"Ich weiß keinen Zweig der heutigen Naturwissenschaften, der derartig viele und verschiedenartige Interessenkreise berührt, wie die Kolloidchemie. Gewiß, auch Atomtheorie und Radioaktivität interessieren heute jeden intellektuell wachen Menschen. Aber dies sind geistige Delikatessen verglichen mit der Kolloidchemie, die für viele Theoretische und praktische Gebiete nötig ist heute wie das liebe Brot." Wolfgang Ostwald, 1922
In 1861 Thomas Graham coined the term colloid (which means "glue" in Greek) to describe Selmi's "pseudosolutions". The term emphasizes their low rate of diffusion and lack of crystallinity. Graham deduced that the low rate of diffusion implied that the particles were fairly large - at least 1nm in diameter in modern terms. On the other hand, the failure of particle sedimentation implied an upper size limit of 1 micrometer. Graham's definition of the range of particle sizes that characterize the colloidal domain is still widely used today.
Today colloid science is the study of systems involving small particles of
one substance suspended in another. Suspensions in liquids form the basis of
a wide variety of systems of scientific and technological importance,
including paints, ceramics, cosmetics, agricultural sprays, detergents,
soils, biological cells, and many food preparations.
Almost every technique and theoretical procedure of modern physics and chemistry has been and is being applied to the study of colloids so that even the specialist colloid chemist finds it difficult to remain au fait with the many ramifications of the subject.
Why are colloids so interesting and important? The answer is given by the following picture (unfortunately in German):
Classical chemistry and physics use relatively small molecules with a
molecular weight up to 10000. Polymer chemistry is using molecules with a
molecular weight three orders of magnitude higher.
On the other hand, solid state physics are interested in the properties of condensed matter.
Between these two scientific areas is the world of colloid chemistry. Colloid chemistry is closing the gap between molecular chemistry and solid state properties. Colloid chemists may use six orders of magnitude of molecular weight exclusively, including all the corresponding effects. Some people name this region as "mesoscopic", since the colloidal region is located in between well known scientific length scales.
The upper picture is very useful, since it shows a whole scientific research program. The special properties and possibilities of using colloids depend on their position in between large molecules and small solids.
For example, large surface areas are associated with the characteristic size of colloidal particles. It is an intrinsic property of all colloidal systems. For instance, a typical micellar solution containing 0.1M amphiphile has ca. 40000 sqr-meters of interfacial area per liter solution.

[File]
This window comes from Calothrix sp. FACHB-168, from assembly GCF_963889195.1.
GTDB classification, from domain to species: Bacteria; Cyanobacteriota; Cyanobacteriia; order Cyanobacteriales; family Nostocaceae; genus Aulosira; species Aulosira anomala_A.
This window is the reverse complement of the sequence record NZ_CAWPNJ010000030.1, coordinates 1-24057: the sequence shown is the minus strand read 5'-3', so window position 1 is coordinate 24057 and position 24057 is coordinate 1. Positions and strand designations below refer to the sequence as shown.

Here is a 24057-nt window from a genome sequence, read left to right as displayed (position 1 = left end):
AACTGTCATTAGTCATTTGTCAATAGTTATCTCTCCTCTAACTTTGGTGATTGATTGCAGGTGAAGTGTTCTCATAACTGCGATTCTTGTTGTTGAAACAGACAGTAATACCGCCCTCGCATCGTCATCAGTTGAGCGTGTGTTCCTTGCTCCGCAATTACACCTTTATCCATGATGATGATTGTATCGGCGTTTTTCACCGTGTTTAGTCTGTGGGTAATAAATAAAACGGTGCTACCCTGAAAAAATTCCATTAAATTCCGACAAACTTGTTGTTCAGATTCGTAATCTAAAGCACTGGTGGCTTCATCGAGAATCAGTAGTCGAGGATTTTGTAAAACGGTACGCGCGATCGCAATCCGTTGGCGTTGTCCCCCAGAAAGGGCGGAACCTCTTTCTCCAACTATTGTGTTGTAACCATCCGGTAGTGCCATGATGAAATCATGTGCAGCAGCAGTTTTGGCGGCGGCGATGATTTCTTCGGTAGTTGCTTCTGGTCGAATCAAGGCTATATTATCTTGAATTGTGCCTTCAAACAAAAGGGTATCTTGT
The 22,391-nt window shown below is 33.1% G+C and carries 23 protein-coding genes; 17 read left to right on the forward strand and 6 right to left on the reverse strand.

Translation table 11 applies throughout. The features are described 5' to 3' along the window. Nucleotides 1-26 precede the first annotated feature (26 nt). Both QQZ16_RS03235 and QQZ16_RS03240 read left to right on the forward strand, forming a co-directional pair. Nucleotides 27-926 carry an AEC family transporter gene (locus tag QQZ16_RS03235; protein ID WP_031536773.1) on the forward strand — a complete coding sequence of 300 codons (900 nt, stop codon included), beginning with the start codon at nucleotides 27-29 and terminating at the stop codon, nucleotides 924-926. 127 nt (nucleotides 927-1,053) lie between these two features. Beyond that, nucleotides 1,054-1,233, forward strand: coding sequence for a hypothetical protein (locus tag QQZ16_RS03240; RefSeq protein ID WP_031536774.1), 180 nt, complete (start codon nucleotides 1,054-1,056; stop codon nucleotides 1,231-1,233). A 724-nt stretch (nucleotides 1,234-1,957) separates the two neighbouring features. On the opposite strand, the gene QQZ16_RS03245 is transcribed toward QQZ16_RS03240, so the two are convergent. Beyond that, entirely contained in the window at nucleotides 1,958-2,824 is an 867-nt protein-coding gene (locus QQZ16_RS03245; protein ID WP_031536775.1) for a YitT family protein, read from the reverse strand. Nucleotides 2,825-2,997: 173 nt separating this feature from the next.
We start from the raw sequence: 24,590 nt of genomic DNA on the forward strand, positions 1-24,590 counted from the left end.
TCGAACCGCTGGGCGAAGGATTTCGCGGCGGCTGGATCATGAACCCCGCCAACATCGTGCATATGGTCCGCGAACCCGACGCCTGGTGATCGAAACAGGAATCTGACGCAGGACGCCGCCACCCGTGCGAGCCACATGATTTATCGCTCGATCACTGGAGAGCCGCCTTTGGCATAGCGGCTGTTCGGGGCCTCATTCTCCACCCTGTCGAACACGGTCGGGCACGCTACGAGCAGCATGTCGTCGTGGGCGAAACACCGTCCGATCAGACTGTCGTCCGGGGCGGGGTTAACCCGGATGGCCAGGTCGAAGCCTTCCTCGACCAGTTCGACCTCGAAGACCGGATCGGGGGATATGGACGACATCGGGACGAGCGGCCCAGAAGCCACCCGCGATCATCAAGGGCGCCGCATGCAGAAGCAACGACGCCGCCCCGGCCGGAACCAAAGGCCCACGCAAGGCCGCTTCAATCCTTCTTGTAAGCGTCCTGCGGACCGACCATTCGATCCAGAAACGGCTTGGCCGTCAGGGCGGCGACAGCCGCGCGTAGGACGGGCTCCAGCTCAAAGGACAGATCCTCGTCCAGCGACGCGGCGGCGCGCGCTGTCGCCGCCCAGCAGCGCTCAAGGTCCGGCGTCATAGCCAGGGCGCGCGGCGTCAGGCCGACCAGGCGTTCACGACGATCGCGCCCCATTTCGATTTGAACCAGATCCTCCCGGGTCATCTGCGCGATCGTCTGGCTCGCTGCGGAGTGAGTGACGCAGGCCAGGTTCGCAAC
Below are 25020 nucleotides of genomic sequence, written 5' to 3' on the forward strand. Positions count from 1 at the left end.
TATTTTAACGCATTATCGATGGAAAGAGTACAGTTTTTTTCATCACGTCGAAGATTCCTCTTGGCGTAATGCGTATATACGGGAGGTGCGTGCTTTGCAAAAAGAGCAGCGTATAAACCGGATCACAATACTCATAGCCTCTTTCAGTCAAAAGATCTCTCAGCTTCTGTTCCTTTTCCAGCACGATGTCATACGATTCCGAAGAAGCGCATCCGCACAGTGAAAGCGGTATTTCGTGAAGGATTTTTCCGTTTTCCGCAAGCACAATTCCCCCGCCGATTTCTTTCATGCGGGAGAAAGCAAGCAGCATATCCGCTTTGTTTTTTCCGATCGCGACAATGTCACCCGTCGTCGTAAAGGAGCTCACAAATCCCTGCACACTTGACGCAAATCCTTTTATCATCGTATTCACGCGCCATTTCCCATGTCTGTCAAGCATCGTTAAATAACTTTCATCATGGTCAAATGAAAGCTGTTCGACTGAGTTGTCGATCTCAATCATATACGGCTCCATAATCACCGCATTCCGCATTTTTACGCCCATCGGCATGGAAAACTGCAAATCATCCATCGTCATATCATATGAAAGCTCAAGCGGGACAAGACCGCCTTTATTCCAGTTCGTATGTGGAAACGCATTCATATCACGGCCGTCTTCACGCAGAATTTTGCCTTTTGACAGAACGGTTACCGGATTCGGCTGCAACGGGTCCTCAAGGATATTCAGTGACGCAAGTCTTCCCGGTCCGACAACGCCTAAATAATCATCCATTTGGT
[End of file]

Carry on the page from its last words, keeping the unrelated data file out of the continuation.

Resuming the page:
Over the past forty years, colloid science has undergone something of a
revolution, transforming itself from little more than a collection of
qualitative observations of the macroscopic behaviour of some complex
systems into a discipline with a solid theoretical foundation.
It can now boast a set of concepts which can go a long way towards providing
an understanding of the many strange and interesting behaviour patterns
exhibited by colloidal systems.
Colloid chemists are starting make use of hierarchical building principles in order to synthesise materials with a hirachy of structure. It is possible to create new properties or property combinations by making use of the "molecular team formation" on different structure levels. Colloids are not only small particles, but they can consist of different functional and structural molecule types. Choosing the right architecture, these colloidal systems are able to solve problems that can not be solved by standard molecular systems.
This principle is not new. Nature has been using it for millions of years.
An impressive example is the structure of our hair. Here, Ceratin molecules
aggregate on many different aggregation levels until the final hair is formed. Natural fibres show
surperior properties compared to man made fibres.
Another example is the our skin. There is no synthetic material that is so soft, elastic and strong as skin. It consits mostly of water, Collagen, Hyaluronic acid and Proteoglycan. These components form superstructures which result in the unique properties of our skin.
Such property combinations are not only useful for materials properties, they
are also useful for electro-optic and transport properties of a material.
A lot of research groups are currently starting to synthesise composite materials of polymers and colloids. They are trying to introduce order into supramolecular systems by supramolecular order to the systems by selfassembly and modular synthesis. Colloid chemistry is one of the most promising scientific areas of our century.